Greater Manchester 'military-style' school proposed

Children in a classroom Image copyright (C) British Broadcasting Corporation
Image caption Free schools are state-funded but semi-independent and are similar to academy schools

Plans have been revealed for a free school staffed by former servicemen and women in Greater Manchester.

The Centre for Policy Studies (CPS) said children could be taught using military-style discipline.

The plan's authors claimed the school would "keep kids out of gang culture".

Tom Burkard, from the CPS, said the proposed "Phoenix Free School" would use qualified and unqualified teachers, because "teacher training is basically training young people not to teach".

A report called Something Can Be Done has been produced by Mr Burkard and serving officer Captain AK Burki.

Mr Burkard, a former school teacher and a military instructor, said: "You are told to be a learning facilitator and teach children to manage their own learning.

"An undergraduate has enough trouble managing their own learning - take an illiterate pupil growing up in an inner-city estate, to expect them to manage their learning is in the realms of fantasy."

'Enlisting enthusiasm'

If the plans went ahead, Mr Burkard said the school would also use military-style discipline, which he said many people were opposed to because they did not understand it.

"Most people in this country think of military discipline from the standpoint of what it was like under national service," he said.

"If you have to use your sticks all the time, you are doing something wrong.

"The job of the officer and the NCO is to enlist the enthusiasm to perform difficult tasks under demanding circumstances.

"We think these skills in being able to motivate those who come from difficult areas is the one quality which is going to keep kids out of gang culture."

Free schools are state-funded but semi-independent, similar to academy schools.

Mr Burkard said Oldham has been considered as a possible venue, but they would start the school in the area where the idea was most popular among parents and the community.

Mr Burkard said his proposals were necessary because of dissatisfaction with existing schools.

"I respect teachers, but with the amount of micro-management, they are unable to react to situations in the way they see fit," he said.

A similar project, called Troops To Teachers, has been run by the US Departments of Education and Defense for 18 years.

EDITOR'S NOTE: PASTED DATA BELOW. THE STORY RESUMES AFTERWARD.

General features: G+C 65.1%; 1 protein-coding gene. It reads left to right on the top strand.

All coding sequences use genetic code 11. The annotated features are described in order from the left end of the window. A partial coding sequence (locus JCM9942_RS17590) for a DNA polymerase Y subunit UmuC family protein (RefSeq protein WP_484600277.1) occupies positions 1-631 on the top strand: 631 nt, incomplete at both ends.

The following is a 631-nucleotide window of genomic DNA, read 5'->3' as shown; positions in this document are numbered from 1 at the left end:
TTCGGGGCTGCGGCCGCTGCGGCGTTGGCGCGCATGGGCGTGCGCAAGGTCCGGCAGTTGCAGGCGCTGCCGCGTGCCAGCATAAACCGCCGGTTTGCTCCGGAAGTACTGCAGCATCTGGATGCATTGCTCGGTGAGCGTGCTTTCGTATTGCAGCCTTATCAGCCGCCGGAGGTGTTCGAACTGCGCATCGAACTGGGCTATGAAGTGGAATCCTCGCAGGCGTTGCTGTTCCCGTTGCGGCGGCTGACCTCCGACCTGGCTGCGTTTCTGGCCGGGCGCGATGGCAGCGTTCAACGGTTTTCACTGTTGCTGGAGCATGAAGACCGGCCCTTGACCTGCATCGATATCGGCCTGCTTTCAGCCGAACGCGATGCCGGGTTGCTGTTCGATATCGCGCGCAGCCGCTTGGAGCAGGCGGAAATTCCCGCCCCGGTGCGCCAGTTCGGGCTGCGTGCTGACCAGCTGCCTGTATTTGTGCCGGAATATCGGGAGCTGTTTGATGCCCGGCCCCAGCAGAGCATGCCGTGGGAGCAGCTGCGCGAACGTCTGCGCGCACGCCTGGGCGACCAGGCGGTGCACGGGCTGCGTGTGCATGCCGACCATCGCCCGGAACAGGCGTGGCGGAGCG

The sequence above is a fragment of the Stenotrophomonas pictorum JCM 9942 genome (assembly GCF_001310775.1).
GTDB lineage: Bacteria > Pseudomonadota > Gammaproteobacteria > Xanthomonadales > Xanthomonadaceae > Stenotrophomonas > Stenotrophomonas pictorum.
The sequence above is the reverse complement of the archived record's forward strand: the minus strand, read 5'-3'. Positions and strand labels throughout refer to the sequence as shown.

'Deeply worrying'

Education Secretary Michael Gove has previously described the US system as an ideal example of the coalition government's concept of Big Society.

However, Ian Fenn, head teacher of Burnage Media Arts College in Manchester, said he found the idea of having ex-military personnel as teachers "deeply worrying".

"For the first time in my 30 years of teaching experience, we have a situation where there are graduates with PGCEs, good references and lots of experience who cannot get jobs.

"If there is no place for these qualified teachers, why would we need any unqualified ones?"

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Media captionTom Burkard and Mary Bousted go head-to-head on whether soldiers should skip teacher training

Speaking on BBC Radio 4's Today programme, Mary Bousted, general secretary of the Association of Teachers and Lecturers, said she was "amazed" by the proposal.

She said it was not clear what the school would teach, beyond basic numeracy and literacy.

Mr Burkard said pupils would be taught the IGCSE and members of staff would have to have a degree in the subject they were teaching.

However, Ms Bousted said: "It is simply not true that you have just got your degree subject and then you have experience and you don't need to learn how to teach."

She said those teaching children needed to understand how to teach, know about different approaches to teaching, including those used internationally.

"The idea that you can simply take the skills and abilities you have learned in war or on the parade ground or through army manoeuvres and those can be translated, undigested, into teaching without any further training is ridiculous," she said.

If given the go-ahead, the school would open in 2013 with one group of Year Seven pupils. It will be expanded each subsequent year.

Mr Burkard said they needed a minimum of 60 pupils for the school to be viable but said they had been overwhelmed by the response so far.

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